DULUTH, Ga.—Operating against a backdrop of “macro headwinds” that impacted its core patient/consumer, National Vision Holdings (NASDAQ: EYE) reported on Thursday that its net revenue declined 7.3 percent to $509.6 million, as comparable-store sales were down 11.0 percent on a reported basis and down 12.4 percent on an adjusted basis. Net income decreased 74.1 percent to $9.7 million, while adjusted operating income declined 57.6 percent to $27.8 million in the second quarter ended July 2.

The company opened 22 new stores and ended the quarter with 1,314 stores. Overall, store count grew 5.2 percent from July 3, 2021 to July 2, 2022.
“In the second quarter, we continued to progress our key growth initiatives despite the challenges of the dynamic consumer environment,” chief executive officer Reade Fahs said in the company’s earnings announcement. “We opened 22 stores this quarter and remain excited about our potential growth opportunities in U.S. value optical. Our accelerated rollout of remote medicine is adding incremental exam capacity and remains on track to be operational in up to 300 stores by year-end. In addition, we are pleased to have recently signed a multi-year extension of our current lens purchasing agreement with EssilorLuxottica.”
In mid-July, National Vision entered into an amendment to an earlier agreement with Essilor of America to, among other things, extend the term of the company’s contractual agreement with Essilor for three years from May 2023 to May 2026. Under the agreement, Essilor has the sole and exclusive right to supply certain lenses for eyeglasses to the company.
Fahs added, “As it pertains to the remainder of the year, we continue to expect our near-term performance to be affected by macro headwinds facing our lower-income consumer and constraints to exam capacity. We've made significant progress in our cost alignment efforts that should temper the impact to profitability from the lowered revenues in our fiscal 2022 outlook. Looking ahead, we are confident in our business model and our strategy and believe we remain in a position of strength to deliver sustainable growth.”
Given the challenging environment, National Vision said it was lowering its forecasts for 2022 (citing such factors as inflation, geopolitical instability and risks of recession, as well as constraints on exam capacity and the ongoing COVID-19 pandemic). The updated outlook for the 52 weeks ending Dec. 31, 2022, calls for net revenue in a range of $1.99 billion to $2.02 billion, down from the previous forecast of $2.01 billion to $2.07 billion.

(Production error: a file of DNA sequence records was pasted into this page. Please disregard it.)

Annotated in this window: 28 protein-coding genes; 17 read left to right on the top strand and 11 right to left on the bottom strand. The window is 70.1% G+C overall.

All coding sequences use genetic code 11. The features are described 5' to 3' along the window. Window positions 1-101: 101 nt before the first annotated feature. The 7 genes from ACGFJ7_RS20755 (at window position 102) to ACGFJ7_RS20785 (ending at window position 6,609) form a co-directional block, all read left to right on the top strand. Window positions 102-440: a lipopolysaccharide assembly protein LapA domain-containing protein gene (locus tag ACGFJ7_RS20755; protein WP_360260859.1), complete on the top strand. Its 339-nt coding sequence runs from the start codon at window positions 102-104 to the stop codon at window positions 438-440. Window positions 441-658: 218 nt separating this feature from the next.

The forecast for adjusted same-store sales has been revised to a range of negative 6.5 percent to negative 8 percent (previously negative 4 percent to negative 7 percent).
On a conference call with analysts, Fahs said he believes the “key takeaways” from the earnings report include the idea that “after 18 years of consistency and predictability, the pandemic era has temporarily made the optical market, and consequently our business, more volatile.”
He added, “We believe that the marketplace over time should return to trends more consistent with the pre-COVID era, especially as our customers’ eyes only continue to get worse with time and we remain a low-cost provider of this medical necessity. We operate in a highly fragmented industry with ongoing structural tailwinds …. and we believe that several initiatives, including our remote medicine rollout, should help us to get our exam capacity more in line with the demand that is there for exams at our stores. Thus despite the current challenges, our confidence in our mid- and longer-term prospects remains unchanged.”
In the second quarter, National Vision said its costs applicable to revenue decreased 0.6 percent to $234.6 million compared with a year ago. As a percentage of net revenue, costs applicable to revenue increased 310 basis points to 46.0 percent compared with the second quarter of 2021. This increase as a percentage of net revenue was primarily driven by deleverage of optometrist-related costs, reduced eyeglass mix and lower eyeglass margin, the company said.
In addition, SG&A decreased 2.7 percent to $227.8 million. As a percentage of net revenue, SG&A increased 210 basis points to 44.7 percent, with the increase primarily driven by deleverage of store payroll and occupancy expense, partially offset by lower performance-based incentive compensation, stock-based compensation expense, and lower advertising.
The company’s cash balance was $254.4 million as of July 2, and there were no borrowings under its $300 million first lien revolving credit facility, exclusive of letters of credit of $6.4 million. Total debt was $568.8 million, consisting of outstanding first lien term loans, convertible senior notes and finance lease obligations, net of unamortized discounts.
Capital expenditures for the first six months of 2022 totaled $55.7 million compared with $38.8 million for the same period of 2021.
Also on Thursday, National Vision said that Patrick Moore, chief financial officer, has been appointed to the role of chief operating officer and will continue to serve as chief financial officer through the end of 2022. As chief operating officer, Moore will be leading the following functions: retail operations, clinical services, real estate, labs, manufacturing and distribution, and strategy.
Melissa Rasmussen, senior vice president, accounting and finance, has been appointed to succeed Moore as the company’s chief financial officer, effective Jan. 1, 2023. Moore will continue in the role of chief operating officer following this transition.
National Vision operates more than 1,300 retail stores in 44 states and Puerto Rico, and its store banners include America’s Best Contacts & Eyeglasses, Eyeglass World, Vision Centers inside select Walmart stores, and Vista Opticals inside select Fred Meyer stores.